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Boosting security

Some mosques in Canada have responded to the Quebec attack by beefing up security

Mosques in Canada boost security in wake of Quebec attack

From hidden panic buttons to beefed-up security protocols, mosques and Islamic centres across Canada have boosted their security measures since January’s terrorist attack in Quebec City.

That attack saw six Muslim men gunned down during evening prayers on January 30. Alexandre Bissonnette, a 27-year-old university student, burst in the door and opened fire on the congregation.

Management at Toronto’s Islamic Information and Dawah Centre International responded to the massacre by starting to lock the doors to their Mosque during prayers, and posting two volunteers at the door to let stragglers in.

“The prayer itself only takes about five minutes, and we felt that the incident in Quebec indicated that we’re most vulnerable when we’re standing attentive in our prayers, not knowing what’s going on behind us,” Shabir Ally, the Dawah Centre’s president, said.

“To guard against that, we felt that it’s essential to keep the doors locked and keep a couple of persons posted near the door to let in late-comers.”

“The prayer itself only takes about five minutes, and we felt that the incident in Quebec indicated that we’re most vulnerable when we’re standing attentive in our prayers, not knowing what’s going on behind us,”

Ally said their congregants’ response was largely positive when they started locking the door during prayers. Their mosque is located on a busy Toronto intersection. He said anyone who wanted to do harm could easily come in, do damage, run out into an alley and escape without a hitch.

There were some at Ally’s mosque who objected to locking the doors altogether, saying that they put their reliance on God when they come in to pray.

“People resign themselves to God in this way. But from a management perspective, we want to make sure we take every reasonable precaution possible,” Ally said.

The Toronto Islamic Centre, another mosque located in the city’s downtown, has also implemented new security measures since the Quebec attack. They’ve installed an alarm system for nightly security, along with a panic button in the prayer area. It’s a hidden button, but the congregants know where it is and can press it in case of an emergency.

Abdul Malik Mohammad, the Islamic centre’s manager, said they debated whether to hire a security guard. The government offers grants to boost security measures for religious institutions, covering 50 percent of costs. But they ultimately decided against it.

They also opted not to lock their doors during prayers. Malik Mohammad said many worshippers come in late, and they don’t want people waiting outside while prayers are going on.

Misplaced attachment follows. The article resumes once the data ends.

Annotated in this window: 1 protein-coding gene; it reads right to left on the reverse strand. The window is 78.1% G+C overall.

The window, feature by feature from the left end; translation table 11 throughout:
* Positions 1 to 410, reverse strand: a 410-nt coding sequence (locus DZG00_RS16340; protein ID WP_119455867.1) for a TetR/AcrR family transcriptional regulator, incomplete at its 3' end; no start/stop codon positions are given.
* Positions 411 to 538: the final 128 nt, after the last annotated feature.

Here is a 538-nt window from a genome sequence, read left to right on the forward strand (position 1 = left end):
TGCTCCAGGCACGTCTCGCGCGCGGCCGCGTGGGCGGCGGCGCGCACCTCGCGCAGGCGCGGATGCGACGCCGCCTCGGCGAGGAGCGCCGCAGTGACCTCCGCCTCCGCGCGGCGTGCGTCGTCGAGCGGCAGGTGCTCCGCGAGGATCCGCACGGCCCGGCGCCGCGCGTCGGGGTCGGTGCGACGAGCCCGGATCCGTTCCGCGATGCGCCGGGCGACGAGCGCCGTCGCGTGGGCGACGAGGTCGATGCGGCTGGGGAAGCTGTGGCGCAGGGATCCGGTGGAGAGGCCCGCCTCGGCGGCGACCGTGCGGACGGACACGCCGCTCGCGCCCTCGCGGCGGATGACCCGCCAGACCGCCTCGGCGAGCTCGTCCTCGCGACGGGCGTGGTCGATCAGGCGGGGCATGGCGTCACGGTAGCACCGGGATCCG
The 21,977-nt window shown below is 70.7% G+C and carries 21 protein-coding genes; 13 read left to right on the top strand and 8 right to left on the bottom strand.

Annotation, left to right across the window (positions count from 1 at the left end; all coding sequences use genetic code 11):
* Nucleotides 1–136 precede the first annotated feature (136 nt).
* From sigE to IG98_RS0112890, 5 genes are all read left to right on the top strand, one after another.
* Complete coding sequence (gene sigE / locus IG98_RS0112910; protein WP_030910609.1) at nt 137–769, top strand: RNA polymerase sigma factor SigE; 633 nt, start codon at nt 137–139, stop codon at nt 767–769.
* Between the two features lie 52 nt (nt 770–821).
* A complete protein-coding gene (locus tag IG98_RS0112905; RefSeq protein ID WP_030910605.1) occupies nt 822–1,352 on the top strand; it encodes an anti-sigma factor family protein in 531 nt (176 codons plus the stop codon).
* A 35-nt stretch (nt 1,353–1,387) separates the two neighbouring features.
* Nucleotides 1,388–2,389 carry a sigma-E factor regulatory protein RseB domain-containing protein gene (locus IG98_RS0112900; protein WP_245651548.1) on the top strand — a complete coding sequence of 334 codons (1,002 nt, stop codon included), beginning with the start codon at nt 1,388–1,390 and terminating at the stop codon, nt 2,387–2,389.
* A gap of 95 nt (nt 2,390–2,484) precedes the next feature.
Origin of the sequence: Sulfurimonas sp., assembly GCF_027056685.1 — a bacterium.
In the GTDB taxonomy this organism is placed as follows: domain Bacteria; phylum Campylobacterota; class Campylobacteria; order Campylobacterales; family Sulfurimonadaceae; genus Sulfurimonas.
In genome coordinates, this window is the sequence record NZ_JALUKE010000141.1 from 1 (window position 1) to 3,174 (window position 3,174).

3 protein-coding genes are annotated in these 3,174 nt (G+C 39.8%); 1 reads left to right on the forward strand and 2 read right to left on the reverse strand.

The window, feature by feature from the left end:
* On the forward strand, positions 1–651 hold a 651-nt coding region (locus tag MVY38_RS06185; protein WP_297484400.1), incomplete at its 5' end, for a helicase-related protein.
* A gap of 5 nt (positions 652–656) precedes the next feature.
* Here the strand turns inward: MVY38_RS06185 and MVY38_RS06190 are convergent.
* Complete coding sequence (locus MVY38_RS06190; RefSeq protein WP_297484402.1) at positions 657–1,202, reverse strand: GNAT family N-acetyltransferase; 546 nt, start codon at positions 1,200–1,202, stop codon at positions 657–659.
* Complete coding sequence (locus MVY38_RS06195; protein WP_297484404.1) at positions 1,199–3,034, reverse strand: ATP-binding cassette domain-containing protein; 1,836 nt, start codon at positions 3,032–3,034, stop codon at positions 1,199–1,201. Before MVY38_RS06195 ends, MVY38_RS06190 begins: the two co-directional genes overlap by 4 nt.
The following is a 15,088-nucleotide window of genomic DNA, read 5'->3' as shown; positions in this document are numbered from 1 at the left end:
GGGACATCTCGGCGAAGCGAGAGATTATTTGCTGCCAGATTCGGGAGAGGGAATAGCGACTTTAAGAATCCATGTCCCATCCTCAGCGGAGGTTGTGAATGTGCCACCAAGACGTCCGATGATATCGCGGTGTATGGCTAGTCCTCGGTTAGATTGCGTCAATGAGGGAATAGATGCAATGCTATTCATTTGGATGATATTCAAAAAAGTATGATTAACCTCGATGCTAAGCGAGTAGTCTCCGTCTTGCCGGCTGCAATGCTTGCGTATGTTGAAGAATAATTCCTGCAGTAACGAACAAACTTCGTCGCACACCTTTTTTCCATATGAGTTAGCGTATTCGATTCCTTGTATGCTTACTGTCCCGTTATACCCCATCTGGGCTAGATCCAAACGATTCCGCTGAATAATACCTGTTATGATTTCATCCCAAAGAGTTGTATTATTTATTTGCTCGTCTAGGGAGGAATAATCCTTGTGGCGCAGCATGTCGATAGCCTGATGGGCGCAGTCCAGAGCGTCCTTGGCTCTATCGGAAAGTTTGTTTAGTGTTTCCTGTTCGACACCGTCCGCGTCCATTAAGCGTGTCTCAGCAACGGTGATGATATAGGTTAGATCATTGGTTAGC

“The courage to face these people who are misled, who want to spoil the peace in society.”

“People come to an islamic centre to pray. People should not be intimidated by all the security presence,” Malik Mohammad said.

Ally’s congregation is now considering relaxing the locked-door policy. Their experience since the Quebec attack has been positive, with Muslims and non-Muslims bringing flowers and notes of sympathy.

But religiously and racially-motivated violence has been on the rise as of late. Dozens of attacks were reported since the Quebec attack. A 26-year-old allegedly smashed the windows of a Montreal mosque last Tuesday, and was charged with hate crimes by local police. Hamilton police are investigating an incident against that city’s Jewish community, where a swastika and the words “gas the Jews” was spray-painted on a public path.

And a Toronto mosque was the scene of a fire Tuesday evening, although police are treating the incident as an arson, not a hate crime. But, in light of the Quebec attack, many Muslim centres aren’t taking any chances with their congregants’ safety.

Sultan Mahmood, spokesperson for the Baitun Nur mosque in Calgary, has altered the schedule of their security officers and volunteers, and is looking at adding new locking mechanisms to the doors.

But he stressed the need to keep the mosque open, not to “budge to these terrorists or miscreants or violence-creators.” Mahmood wants people to come to their mosque and ask questions, to find out more about their congregation and Islam.

He said the outpouring of support following the Quebec attack gave them “the courage to face these people who are misled, who want to spoil the peace in society.”

“The point is that any such incident, whether it happens in a mosque or synagogue or a church, is very disturbing. We cannot net these miscreants control us. We are determined to face them and keep the mosque open,” Mahmood said.

In the spirit, Malik Mohammad detailed an Ontario-wide Open Mosque Day he’s planning to coincide with Canada Day. He’s working with the provincial government to find funding for the event that would see mosques throughout the province open their doors to all Canadians, offering food and information to anyone interested.

Cover: Mark Blinch/ The Canadian Press

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